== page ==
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What is a Wiener Process/Brownian Motion and What are its Uses in Finance?

Short answer

The Wiener process or Brownian motion is a stochastic process with stationary independent normally distributed increments and which also has continuous sample paths. It is the most common stochastic building block for random walks in finance.


Pollen in water, smoke in a room, pollution in a river, are all examples of Brownian motion. And this is the common model for stock prices as well.

Long answer

Brownian motion (BM) is named after the Scottish botanist who first described the random motions of pollen grains suspended in water. The mathematics of this process were formalized by Bachelier, in an option-pricing context, and by Einstein. The mathematics of BM is also that of heat conduction and diffusion.

Mathematically, BM is a continuous, stationary, stochastic process with independent normally distributed increments. If Wt is the BM at time t then for every t, t > 0, Wt+T - Wt is independent of {Wu :0 < u < t}, and has a normal distribution with zero mean and variance t.

The important properties of BM are as follows:

• Finiteness: the scaling of the variance with the time step is crucial to BM remaining finite.

• Continuity: the paths are continuous, there are no discontinuities. However, the path is fractal, and not differentiable anywhere.

• Markov: the conditional distribution of Wt given information up until t< t depends only on WT.

• Martingale: given information up until t< t the conditional expectation of Wt is WT.

• Quadratic variation: if we divide up the time 0 to t in a partition with n + 1 partition points ti = it/n then

• Normality: Over finite time increments ti—1 to ti, Wti — Wti_ 1 is normally distributed with mean zero and variance ti — ti— 1.

You'll see this 'W' in the form dW as the stochastic increment term in stochastic differential equations. It might also appear as dX or dB, different authors using different letters, and sometimes with a time subscript. But these are all the same thing!

It's often easiest just to think of dW as being a random number drawn from a normal distribution with the properties: E[dW] = 0and E[dW2] = dt.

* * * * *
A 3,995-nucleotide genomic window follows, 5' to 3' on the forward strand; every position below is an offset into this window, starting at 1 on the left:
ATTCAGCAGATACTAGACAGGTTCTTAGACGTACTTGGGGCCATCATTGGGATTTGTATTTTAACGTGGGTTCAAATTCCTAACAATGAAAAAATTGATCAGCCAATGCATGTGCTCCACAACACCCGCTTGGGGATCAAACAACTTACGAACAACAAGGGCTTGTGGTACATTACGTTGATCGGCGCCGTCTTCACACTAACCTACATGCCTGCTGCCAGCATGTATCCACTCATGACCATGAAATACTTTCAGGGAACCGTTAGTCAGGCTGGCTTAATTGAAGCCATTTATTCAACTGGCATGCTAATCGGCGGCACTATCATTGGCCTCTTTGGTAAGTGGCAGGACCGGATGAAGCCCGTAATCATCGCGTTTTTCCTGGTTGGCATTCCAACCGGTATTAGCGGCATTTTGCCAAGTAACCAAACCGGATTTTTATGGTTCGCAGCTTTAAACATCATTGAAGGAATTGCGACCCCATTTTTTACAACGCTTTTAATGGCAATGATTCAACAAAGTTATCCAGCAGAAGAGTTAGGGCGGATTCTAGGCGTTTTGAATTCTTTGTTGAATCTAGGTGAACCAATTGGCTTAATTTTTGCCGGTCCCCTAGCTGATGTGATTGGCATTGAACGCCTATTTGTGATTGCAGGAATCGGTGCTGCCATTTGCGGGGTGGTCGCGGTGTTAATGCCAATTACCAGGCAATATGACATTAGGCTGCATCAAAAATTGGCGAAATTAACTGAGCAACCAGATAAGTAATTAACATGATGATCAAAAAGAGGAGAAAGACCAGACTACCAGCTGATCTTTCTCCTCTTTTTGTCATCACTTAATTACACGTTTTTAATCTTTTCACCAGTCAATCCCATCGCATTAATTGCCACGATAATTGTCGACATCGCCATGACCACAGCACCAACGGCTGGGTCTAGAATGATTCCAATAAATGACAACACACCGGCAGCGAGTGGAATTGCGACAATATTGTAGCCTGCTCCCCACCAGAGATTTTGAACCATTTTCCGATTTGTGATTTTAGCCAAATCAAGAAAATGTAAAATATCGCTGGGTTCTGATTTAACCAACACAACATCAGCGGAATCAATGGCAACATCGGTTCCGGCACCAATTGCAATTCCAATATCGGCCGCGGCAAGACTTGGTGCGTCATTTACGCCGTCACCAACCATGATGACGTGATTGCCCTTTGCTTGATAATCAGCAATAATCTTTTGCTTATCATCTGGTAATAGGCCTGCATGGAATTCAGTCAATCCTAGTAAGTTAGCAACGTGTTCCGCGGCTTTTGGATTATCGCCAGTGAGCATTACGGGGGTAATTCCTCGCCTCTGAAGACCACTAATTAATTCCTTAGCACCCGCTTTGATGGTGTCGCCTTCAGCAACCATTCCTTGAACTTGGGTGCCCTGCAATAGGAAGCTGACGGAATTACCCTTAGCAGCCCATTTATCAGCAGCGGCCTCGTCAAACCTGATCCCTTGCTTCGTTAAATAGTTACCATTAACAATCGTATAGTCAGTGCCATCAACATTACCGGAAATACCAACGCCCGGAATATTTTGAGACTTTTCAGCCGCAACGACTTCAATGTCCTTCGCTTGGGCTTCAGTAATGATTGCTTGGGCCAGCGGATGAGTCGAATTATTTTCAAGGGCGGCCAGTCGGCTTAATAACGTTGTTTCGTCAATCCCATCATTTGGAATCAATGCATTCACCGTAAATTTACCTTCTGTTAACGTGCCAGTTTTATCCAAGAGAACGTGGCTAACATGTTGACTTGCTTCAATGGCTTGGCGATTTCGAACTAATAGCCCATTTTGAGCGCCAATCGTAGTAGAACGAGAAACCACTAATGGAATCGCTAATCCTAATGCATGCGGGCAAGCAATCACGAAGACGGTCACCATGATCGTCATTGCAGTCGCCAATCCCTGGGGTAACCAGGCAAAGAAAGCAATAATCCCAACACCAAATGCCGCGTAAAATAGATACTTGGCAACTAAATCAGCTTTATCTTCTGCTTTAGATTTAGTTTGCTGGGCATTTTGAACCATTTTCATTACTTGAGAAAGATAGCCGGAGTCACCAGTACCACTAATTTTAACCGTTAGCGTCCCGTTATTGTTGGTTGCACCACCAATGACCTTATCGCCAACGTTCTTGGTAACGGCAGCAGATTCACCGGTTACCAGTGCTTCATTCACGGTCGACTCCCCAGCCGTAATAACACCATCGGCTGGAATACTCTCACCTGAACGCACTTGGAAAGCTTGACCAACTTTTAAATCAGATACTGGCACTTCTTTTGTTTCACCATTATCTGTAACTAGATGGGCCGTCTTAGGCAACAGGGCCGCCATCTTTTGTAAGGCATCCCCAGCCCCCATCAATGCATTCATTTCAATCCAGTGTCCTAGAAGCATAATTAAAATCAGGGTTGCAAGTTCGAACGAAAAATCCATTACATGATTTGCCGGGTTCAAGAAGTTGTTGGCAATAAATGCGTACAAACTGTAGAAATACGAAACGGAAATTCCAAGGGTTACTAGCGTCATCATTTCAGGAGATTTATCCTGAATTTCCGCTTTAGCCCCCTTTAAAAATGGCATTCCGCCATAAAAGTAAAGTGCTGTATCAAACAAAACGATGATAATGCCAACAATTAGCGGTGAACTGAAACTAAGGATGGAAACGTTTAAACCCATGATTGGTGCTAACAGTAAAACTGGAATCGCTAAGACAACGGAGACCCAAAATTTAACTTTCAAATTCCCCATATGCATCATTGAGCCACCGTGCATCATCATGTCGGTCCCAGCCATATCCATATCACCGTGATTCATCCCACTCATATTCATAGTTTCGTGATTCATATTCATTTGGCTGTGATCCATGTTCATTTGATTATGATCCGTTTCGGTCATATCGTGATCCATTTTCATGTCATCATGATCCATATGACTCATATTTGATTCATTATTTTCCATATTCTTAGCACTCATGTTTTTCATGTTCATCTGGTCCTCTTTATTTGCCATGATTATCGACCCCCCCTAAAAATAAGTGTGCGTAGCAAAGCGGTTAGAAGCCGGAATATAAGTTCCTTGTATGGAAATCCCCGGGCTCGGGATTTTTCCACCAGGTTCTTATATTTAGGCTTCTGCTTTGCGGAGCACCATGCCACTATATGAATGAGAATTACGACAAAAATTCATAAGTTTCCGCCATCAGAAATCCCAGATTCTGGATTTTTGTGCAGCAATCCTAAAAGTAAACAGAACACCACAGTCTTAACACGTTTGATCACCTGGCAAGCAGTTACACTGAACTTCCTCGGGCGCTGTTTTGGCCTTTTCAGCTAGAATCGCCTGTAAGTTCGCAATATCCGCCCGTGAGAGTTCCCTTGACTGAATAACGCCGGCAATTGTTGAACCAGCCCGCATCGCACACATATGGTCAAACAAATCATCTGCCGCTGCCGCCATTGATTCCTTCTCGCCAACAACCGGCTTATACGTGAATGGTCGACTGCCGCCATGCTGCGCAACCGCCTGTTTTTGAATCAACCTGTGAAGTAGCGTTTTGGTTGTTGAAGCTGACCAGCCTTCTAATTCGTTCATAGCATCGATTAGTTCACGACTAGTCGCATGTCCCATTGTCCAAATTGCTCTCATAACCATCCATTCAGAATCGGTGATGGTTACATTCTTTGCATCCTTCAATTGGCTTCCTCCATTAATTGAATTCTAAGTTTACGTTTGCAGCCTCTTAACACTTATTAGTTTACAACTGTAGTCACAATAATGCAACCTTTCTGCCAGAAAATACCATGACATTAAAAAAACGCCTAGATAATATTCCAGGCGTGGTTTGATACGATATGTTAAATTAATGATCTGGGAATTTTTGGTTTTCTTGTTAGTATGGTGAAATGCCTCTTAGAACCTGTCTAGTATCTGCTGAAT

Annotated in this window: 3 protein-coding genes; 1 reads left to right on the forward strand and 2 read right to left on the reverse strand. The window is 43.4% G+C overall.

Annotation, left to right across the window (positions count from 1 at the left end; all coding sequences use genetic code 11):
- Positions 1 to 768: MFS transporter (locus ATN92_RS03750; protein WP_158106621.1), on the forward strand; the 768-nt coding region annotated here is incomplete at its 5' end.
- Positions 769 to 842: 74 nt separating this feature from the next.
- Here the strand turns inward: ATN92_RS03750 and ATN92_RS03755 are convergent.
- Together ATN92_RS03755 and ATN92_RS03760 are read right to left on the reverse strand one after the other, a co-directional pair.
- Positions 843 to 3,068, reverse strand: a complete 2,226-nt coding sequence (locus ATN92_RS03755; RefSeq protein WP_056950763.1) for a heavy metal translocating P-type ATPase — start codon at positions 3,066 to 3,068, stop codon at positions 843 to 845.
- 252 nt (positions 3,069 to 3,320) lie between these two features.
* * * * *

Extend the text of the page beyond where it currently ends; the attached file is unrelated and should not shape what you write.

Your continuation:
BM is a very simple yet very rich process, extremely useful for representing many random processes especially those in finance. Its simplicity allows calculations and analysis that would not be possible with other processes. For example, in option pricing it results in simple closed-form formulae for the prices of vanilla options. It can be used as a building block for random walks with characteristics beyond those of BM itself. For example, it is used in the modelling of interest rates via mean-reverting random walks. Higher-dimensional versions of BM can be used to represent multi-factor random walks, such as stock prices under stochastic volatility.

One of the unfortunate features of BM is that it gives returns distributions with tails that are unrealistically shallow. In practice, asset returns have tails that are much fatter than those given by the normal distribution of BM. There is even some evidence that the distribution of returns has infinite second moment. Despite this, and the existence of financial theories that do incorporate such fat tails, BM motion is easily the most common model used to represent random walks in finance.

References and Further Reading

Bachelier, L 1995 Theorie de la Speculation. Jacques Gabay

Brown, R 1827 A Brief Account of Microscopical Observations. London

Stachel, J (ed.) 1990 The Collected Papers of Albert Einstein. Princeton University Press

Wiener, N 1923 Differential space. Journal of Mathematics and Physics 58 131-174

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